clout nail

clout

[klout]
noun
1.
a blow, especially with the hand; cuff: The bully gave him a painful clout on the head.
2.
Informal. pull; strong influence; muscle, especially political power: a wealthy campaign contributor with clout at city hall.
3.
Baseball. a long hit, especially an extra-base hit: A hard clout to deep center field drove in the winning run.
4.
Archery.
a.
the mark or target shot at, especially in long-distance shooting.
b.
a shot that hits the mark.
5.
Also called clout nail. a nail for attaching sheet metal to wood, having a short shank with a broad head.
6.
Archaic.
a.
a patch or piece of cloth or other material used to mend something.
b.
any worthless piece of cloth; rag.
c.
an article of clothing (usually used contemptuously).
verb (used with object)
7.
to strike, especially with the hand; cuff.
8.
Archaic.
a.
to bandage.
b.
to patch; mend.

Origin:
before 900; Middle English; Old English clūt piece of cloth or metal; cognate with Middle Low German klūte, Old Norse klūtr

clouter, noun
Dictionary.com Unabridged
Based on the Random House Dictionary, © Random House, Inc. 2014.
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World English Dictionary
clout (klaʊt)
 
n
1.  informal a blow with the hand or a hard object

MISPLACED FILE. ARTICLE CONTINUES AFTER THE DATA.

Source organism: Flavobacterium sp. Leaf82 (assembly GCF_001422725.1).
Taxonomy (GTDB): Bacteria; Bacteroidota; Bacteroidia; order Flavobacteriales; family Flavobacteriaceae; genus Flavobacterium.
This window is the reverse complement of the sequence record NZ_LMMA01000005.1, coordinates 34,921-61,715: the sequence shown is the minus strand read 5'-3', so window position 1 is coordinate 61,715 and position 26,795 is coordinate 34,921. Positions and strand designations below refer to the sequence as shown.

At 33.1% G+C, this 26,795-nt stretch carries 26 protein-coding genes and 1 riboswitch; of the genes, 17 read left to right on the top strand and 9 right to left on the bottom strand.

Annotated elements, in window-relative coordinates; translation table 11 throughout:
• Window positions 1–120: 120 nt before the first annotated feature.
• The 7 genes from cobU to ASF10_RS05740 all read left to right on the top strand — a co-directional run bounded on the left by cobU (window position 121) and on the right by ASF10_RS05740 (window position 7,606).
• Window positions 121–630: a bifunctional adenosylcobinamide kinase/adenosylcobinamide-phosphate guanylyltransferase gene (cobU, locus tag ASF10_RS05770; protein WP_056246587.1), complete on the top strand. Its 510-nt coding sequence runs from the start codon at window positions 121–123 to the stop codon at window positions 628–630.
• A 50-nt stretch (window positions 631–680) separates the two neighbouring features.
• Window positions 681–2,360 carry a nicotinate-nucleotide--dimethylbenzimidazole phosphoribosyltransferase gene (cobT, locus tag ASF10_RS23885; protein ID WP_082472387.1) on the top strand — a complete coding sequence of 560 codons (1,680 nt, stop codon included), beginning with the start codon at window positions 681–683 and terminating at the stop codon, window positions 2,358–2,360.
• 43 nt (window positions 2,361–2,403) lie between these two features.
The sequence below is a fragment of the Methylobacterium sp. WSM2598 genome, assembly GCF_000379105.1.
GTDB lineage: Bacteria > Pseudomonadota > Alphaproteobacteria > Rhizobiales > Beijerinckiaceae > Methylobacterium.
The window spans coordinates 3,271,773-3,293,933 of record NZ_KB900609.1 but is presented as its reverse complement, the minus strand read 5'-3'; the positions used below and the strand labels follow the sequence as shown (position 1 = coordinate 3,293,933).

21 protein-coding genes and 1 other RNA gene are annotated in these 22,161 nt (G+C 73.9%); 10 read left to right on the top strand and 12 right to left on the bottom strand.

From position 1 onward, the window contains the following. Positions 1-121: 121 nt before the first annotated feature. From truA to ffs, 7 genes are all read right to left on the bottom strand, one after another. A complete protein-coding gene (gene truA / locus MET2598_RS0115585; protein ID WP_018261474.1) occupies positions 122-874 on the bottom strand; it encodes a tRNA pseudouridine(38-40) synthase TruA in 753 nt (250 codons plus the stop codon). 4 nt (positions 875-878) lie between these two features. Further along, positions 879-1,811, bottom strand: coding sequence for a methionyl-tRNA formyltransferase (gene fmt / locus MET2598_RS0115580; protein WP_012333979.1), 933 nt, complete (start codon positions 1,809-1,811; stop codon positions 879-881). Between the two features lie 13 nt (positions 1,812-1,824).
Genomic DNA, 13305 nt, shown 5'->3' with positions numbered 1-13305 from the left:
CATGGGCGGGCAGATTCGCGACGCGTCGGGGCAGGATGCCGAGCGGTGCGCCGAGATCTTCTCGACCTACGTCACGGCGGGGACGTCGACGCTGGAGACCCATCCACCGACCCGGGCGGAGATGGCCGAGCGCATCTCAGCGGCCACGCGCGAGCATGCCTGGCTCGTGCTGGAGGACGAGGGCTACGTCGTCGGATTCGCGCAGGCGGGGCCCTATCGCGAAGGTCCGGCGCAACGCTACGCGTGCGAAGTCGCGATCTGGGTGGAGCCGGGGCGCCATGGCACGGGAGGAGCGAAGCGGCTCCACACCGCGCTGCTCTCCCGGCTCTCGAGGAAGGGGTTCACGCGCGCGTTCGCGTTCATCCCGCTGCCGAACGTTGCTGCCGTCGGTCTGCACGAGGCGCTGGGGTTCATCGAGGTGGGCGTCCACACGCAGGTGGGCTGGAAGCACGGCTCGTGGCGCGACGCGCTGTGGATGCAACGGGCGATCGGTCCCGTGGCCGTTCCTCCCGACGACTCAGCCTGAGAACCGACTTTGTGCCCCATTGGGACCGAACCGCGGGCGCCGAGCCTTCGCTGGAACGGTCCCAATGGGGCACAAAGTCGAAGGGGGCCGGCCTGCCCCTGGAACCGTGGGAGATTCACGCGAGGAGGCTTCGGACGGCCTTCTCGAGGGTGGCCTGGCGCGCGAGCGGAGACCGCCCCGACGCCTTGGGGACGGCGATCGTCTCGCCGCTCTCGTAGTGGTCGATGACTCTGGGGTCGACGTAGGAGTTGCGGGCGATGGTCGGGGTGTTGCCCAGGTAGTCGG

2.  power or influence, esp in politics
3.  archery
 a.  the target used in long-distance shooting
 b.  the centre of this target
 c.  a shot that hits the centre
4.  Also called: clout nail a short, flat-headed nail used esp for attaching sheet metal to wood
5.  dialect (Brit)
 a.  a piece of cloth: a dish clout
 b.  a garment
 c.  a patch
 
vb
6.  informal to give a hard blow to, esp with the hand
7.  to patch with a piece of cloth or leather
 
[Old English clūt piece of metal or cloth, clūtian to patch (C14: to strike with the hand); related to Dutch kluit a lump, and to clod]
 
'clouter
 
n

Collins English Dictionary - Complete & Unabridged 10th Edition
2009 © William Collins Sons & Co. Ltd. 1979, 1986 © HarperCollins
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Word Origin & History

clout
O.E. clut "lump of something," also "patch of cloth put over a hole to mend it," from P.Gmc. *klutaz. Sense of "a blow" is from early 14c., but the metaphor is obscure. Sense of "personal influence" is 1958.
Online Etymology Dictionary, © 2010 Douglas Harper
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